Lookism Review

The South Korean webcomic is now a phenomenal Netflix anime.


Image by Netflix

Johnny Chirayil, Social Media Editor

“In a society that favors good looks, a high school outcast leads a double life switching between his two bodies that are polar opposites in appearance.” -Netflix.

Yes, you read that correctly. A high school student, Park Hyeong-Seok, has been switching bodies day and night to see how other people treat him based on his looks. As many viewers likely expect, everyone treats Hyeong-Seok better in his model-like form. On the other hand, he also has his original body that is shorter and fatter, and he would get bullied brutally. 

Many shows on Netflix never really caught my interest, especially whatever anime suggestions they offered, but “Lookism” was one anime something that stood out from the rest for me.

So, how does Hyeong-Seok switch bodies during the day? How it works is that whenever he sleeps in one body, he’ll transfer onto the other body. He would go to school in his model form during the day and work at a convenience store in his fat body at night.   

At first glance, I thought this show would come off as offensive since it represents fat-shaming, but then again, you never know once you’ve actually watched the show. Even if Hyeong-Seok is in his model form, many boys in his school still treat him poorly, primarily due to their jealousy, and some would make assumptions about him.

Throughout the show, he eventually meets a boy named Pyeon Duk-Hwa, who’s also being bullied for his weight. As Hyeong-Seok witnesses the situation, he tries to stand up for Duk Hwa, but Duk Hwa simply walks away, worrying that Hyeong-Seok will start treating him just like the bullies do.

Hyeong-Seok tries his hardest to befriend Duk-Hwa, but Duk-Hwa keeps pushing him away and assumes that he was just using him to make him look good and friendly in front of others. This situation could’ve happened differently if Hyeong-Seok had been in his fatter form. Deok-Hwa eventually meets the fat Hyeong-Seok during his first visit to the convenience store.

After Hyeong-Seok and Duk-Hwa’s first encounter, the school day ends and Hyeong-Seok returns to the convenience store in his fat body. Hyeong-Seok reminisces how Duk-Hwa judged him because of how he looked similar to the students who bullied Duk-Hwa. As mentioned earlier, Hyeong-Seok was still having trouble getting along with the other boys because they envy him for his looks, talents, and the attention all the girls give him. As he looks back at these events, he looks at his original fat body and reminisces the times he would get treated poorly in that body.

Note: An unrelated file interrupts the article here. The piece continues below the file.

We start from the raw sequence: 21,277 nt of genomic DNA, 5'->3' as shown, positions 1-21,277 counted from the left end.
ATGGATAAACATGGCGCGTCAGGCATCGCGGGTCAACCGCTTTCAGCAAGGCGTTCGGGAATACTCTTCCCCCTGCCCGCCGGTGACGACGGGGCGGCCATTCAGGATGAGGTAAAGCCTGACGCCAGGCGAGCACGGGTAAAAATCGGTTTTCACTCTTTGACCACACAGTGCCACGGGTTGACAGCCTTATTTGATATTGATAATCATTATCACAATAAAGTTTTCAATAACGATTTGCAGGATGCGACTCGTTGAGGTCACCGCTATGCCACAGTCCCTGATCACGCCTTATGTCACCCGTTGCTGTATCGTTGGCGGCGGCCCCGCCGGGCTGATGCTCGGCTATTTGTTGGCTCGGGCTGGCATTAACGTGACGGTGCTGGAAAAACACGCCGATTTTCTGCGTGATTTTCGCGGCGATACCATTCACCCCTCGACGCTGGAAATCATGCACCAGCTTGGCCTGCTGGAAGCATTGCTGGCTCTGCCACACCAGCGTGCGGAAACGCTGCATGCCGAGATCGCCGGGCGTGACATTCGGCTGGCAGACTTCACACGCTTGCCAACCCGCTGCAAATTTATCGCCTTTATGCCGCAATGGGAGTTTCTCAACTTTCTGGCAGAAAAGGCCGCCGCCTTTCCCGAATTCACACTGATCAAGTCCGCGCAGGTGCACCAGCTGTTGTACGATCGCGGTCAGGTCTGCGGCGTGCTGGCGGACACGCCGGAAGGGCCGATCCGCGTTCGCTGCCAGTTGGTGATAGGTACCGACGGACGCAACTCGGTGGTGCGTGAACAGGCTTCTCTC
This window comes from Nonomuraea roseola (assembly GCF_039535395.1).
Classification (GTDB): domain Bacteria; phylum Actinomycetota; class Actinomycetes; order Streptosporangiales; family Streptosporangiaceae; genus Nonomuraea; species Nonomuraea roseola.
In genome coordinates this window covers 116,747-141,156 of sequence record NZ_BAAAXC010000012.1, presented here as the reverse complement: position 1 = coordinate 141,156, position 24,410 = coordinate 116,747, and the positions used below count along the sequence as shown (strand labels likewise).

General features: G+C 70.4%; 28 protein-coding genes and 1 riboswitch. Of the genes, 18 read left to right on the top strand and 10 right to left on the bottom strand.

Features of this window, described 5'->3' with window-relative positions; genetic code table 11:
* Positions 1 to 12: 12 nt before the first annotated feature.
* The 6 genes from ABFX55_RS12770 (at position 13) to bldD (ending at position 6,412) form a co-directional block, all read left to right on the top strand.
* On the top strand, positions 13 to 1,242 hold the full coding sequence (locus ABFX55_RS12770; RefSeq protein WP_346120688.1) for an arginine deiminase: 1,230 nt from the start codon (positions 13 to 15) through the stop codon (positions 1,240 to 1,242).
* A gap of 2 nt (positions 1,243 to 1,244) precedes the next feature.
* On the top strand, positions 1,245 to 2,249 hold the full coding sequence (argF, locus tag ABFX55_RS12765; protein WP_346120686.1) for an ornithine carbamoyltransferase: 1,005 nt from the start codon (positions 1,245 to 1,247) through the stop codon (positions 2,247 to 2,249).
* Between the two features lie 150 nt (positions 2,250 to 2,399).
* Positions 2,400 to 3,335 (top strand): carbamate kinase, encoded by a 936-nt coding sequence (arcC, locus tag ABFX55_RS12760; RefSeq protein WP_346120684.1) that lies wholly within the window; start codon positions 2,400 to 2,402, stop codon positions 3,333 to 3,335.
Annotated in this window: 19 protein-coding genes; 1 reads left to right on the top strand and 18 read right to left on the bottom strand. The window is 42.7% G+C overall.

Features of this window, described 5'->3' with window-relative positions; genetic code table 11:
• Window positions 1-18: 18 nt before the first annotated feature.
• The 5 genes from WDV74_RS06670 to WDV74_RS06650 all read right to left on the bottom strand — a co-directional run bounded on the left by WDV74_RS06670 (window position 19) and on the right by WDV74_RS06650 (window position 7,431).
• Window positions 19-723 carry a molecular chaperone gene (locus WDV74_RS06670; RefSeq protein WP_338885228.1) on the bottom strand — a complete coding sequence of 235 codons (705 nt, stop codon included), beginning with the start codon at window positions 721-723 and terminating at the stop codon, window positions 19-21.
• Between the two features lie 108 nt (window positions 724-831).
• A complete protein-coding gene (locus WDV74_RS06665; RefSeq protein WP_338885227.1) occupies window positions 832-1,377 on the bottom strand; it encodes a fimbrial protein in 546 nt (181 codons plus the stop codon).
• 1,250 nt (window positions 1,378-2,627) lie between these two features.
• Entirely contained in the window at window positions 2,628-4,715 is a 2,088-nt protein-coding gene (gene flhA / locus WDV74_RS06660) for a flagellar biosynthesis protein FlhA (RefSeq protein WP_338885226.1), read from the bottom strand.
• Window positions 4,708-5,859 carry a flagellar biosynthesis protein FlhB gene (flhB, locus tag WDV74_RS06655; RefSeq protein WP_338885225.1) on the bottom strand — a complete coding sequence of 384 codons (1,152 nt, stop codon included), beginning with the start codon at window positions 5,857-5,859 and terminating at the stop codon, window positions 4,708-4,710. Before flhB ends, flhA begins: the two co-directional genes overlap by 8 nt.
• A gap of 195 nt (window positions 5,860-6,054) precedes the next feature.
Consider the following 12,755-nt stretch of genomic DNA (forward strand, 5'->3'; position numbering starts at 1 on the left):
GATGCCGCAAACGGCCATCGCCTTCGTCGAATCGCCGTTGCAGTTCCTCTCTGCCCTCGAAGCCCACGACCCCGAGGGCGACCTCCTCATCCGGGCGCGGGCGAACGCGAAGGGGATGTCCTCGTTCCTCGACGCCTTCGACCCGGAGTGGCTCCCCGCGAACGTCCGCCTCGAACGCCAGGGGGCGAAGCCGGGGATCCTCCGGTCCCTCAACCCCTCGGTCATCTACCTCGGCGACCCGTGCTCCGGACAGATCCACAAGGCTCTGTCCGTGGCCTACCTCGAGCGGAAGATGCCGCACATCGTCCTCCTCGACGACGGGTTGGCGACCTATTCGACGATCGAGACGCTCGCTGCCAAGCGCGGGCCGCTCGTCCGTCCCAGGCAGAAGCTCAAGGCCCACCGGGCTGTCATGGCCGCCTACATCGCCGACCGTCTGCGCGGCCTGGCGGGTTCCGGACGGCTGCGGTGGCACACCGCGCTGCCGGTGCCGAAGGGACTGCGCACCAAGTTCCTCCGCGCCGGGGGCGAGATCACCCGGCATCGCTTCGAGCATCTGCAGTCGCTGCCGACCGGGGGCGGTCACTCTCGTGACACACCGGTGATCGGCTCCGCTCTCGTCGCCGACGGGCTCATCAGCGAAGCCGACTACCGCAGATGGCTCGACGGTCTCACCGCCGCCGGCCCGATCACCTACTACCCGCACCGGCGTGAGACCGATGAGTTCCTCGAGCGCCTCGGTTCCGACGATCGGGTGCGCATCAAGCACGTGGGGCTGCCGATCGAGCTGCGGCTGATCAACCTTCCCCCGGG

Hyeong-Seok brings these events together and learns that no matter which body he’s in, nothing will ever change how the world keeps treating him. He is still one single person in the end. 

As time goes on, Hyeong-Seok and Deok-Hwa form a bond. Deok-Hwa reveals to Hyeong-Seok that he wants to become a rapper because of how much Eminem inspires him with his songs about being poor and bullied. Every time Deok-Hwa gets picked on, it helps him create more lyrics. Hyeong-Seok also reveals his singing talent, and the two boys decide to work together on an inspirational song for the school festival.

Once the boys finish practicing, they perform their song at the high school festival, and everything seems to be going successfully. All the students love the song, and Deok-Hwa is now living the life he’s been dreaming of. After that, the manager from LK:S Entertainment goes to the boys and wants to sign a deal with them. The only catch is that they’ll only accept Hyeong-Seok since he’s better-looking. Hyeong-Seok turns down the deal because he doesn’t appreciate the manager treating Deok-Hwa poorly. Deok-Hwa starts leaving the scene, and Hyeong-Seok returns to his original fat body.

After the festival, Deok-Hwa meets with Hyeong-Seok again–in his fat form– at the convenience store, and they talk about how the world will always judge people based on their looks. Although, that doesn’t matter to them because Hyeong-Seok learns that “your looks, which had once divided you, didn’t really matter anymore.” 

Overall, I find “Lookism” one of the most phenomenal animes ever. I feel like this show can definitely relate to those who don’t feel socially accepted and wish they could do something to make them feel accepted, such as switching into a fancier body. If you were to switch into a fancier body, will everything change? Will you be living the life you’ve been dreaming of? You may think it’s a straight yes, but I believe the biggest moral “Lookism” managed to execute is that no matter which type of body you’re in, the same judgment will still occur on how people look at you. 

This anime really touched my heart, and I loved the song Hyeong-Seok and Deok-Hwa made at the end because of how much they’ve brought out their perspectives on how the world sees them. I loved what Kwang Il Han, the director of this show–and also one of the animators for “Avatar: The Last Airbender” and “The Legend of Korra–”, managed to execute as he brought the famous South Korean webtoon into animation. 

Although, I never read the webtoon before, I can infer that it’s an absolute must-read if the anime managed to become this successful towards its audience. Even Taejun Park, the original webtoon creator, has commented his overall impression of how the anime turned out from his recent interview with Netflix Anime

If you’re an anime or Korean drama fan like me, this is one of my top recommendations. If you enjoyed it, then be sure to look into the webtoon, which is still available online with over 400 episodes, and it’s still running today. I hope they can make a second season soon. 

“Lookism” – 10/10